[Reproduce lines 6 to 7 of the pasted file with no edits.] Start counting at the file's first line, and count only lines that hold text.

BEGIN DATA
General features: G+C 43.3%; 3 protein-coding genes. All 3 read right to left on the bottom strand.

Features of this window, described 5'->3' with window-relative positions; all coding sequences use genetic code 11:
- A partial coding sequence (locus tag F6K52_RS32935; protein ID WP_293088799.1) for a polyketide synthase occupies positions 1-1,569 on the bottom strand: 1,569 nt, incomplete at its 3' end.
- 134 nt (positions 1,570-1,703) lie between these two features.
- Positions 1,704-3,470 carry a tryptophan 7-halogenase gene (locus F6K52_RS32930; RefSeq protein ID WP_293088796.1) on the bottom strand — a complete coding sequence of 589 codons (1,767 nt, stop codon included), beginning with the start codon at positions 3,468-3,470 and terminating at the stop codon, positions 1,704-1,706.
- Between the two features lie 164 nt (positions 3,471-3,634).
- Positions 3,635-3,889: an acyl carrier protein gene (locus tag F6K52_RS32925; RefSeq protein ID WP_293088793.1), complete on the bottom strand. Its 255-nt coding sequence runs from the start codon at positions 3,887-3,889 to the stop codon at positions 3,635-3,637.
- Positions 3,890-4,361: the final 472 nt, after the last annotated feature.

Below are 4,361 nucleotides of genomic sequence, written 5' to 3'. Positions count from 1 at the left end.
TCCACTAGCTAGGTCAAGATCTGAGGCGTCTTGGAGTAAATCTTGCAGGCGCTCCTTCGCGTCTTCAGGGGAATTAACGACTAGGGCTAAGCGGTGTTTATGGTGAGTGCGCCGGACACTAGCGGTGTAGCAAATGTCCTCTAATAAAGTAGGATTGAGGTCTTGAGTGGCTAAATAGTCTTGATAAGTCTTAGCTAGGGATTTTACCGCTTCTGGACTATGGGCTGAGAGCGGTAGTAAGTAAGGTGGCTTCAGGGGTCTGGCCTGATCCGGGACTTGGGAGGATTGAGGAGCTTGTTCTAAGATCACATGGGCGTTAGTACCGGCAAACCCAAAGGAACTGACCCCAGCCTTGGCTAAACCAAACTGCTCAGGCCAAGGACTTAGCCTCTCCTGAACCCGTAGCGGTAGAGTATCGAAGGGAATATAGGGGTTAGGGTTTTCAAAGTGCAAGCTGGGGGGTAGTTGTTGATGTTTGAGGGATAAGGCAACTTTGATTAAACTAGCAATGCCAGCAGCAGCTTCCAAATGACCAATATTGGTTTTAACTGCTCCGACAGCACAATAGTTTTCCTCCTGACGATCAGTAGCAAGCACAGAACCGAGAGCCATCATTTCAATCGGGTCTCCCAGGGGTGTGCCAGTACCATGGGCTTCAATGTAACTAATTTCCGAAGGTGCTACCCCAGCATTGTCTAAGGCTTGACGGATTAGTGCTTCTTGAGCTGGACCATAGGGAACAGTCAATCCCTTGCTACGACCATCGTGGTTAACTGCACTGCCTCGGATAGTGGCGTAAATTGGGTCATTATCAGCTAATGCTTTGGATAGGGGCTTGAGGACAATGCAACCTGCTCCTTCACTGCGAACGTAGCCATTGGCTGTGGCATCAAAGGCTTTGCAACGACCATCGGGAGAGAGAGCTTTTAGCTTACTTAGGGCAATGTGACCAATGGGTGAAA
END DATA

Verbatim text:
- Between the two features lie 164 nt (positions 3,471-3,634).
- Positions 3,635-3,889: an acyl carrier protein gene (locus tag F6K52_RS32925; RefSeq protein ID WP_293088793.1), complete on the bottom strand. Its 255-nt coding sequence runs from the start codon at positions 3,887-3,889 to the stop codon at positions 3,635-3,637.